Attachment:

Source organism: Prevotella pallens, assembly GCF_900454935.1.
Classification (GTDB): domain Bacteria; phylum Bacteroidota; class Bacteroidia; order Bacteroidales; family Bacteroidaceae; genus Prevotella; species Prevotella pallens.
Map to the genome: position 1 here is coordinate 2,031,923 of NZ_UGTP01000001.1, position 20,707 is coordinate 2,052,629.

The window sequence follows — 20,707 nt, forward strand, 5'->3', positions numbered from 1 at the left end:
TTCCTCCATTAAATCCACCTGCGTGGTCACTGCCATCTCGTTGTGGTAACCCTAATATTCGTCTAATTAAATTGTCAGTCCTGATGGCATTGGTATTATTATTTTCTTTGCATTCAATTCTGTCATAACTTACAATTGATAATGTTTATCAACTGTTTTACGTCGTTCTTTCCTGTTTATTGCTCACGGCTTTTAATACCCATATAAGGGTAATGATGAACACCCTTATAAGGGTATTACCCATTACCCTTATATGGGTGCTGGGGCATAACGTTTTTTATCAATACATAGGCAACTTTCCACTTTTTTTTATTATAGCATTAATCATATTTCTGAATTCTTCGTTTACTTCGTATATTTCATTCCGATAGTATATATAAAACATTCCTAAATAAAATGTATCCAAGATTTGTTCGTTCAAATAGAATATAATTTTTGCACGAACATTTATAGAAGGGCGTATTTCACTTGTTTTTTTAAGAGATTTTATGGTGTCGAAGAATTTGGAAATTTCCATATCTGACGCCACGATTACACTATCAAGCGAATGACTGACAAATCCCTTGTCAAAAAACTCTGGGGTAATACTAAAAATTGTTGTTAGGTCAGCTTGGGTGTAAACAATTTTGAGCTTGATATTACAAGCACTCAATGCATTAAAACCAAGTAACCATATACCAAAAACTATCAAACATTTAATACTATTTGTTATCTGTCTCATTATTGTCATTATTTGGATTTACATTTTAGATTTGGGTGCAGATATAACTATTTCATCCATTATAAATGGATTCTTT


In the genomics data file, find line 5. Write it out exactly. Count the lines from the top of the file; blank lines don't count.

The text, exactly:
TTCCTCCATTAAATCCACCTGCGTGGTCACTGCCATCTCGTTGTGGTAACCCTAATATTCGTCTAATTAAATTGTCAGTCCTGATGGCATTGGTATTATTATTTTCTTTGCATTCAATTCTGTCATAACTTACAATTGATAATGTTTATCAACTGTTTTACGTCGTTCTTTCCTGTTTATTGCTCACGGCTTTTAATACCCATATAAGGGTAATGATGAACACCCTTATAAGGGTATTACCCATTACCCTTATATGGGTGCTGGGGCATAACGTTTTTTATCAATACATAGGCAACTTTCCACTTTTTTTTATTATAGCATTAATCATATTTCTGAATTCTTCGTTTACTTCGTATATTTCATTCCGATAGTATATATAAAACATTCCTAAATAAAATGTATCCAAGATTTGTTCGTTCAAATAGAATATAATTTTTGCACGAACATTTATAGAAGGGCGTATTTCACTTGTTTTTTTAAGAGATTTTATGGTGTCGAAGAATTTGGAAATTTCCATATCTGACGCCACGATTACACTATCAAGCGAATGACTGACAAATCCCTTGTCAAAAAACTCTGGGGTAATACTAAAAATTGTTGTTAGGTCAGCTTGGGTGTAAACAATTTTGAGCTTGATATTACAAGCACTCAATGCATTAAAACCAAGTAACCATATACCAAAAACTATCAAACATTTAATACTATTTGTTATCTGTCTCATTATTGTCATTATTTGGATTTACATTTTAGATTTGGGTGCAGATATAACTATTTCATCCATTATAAATGGATTCTTT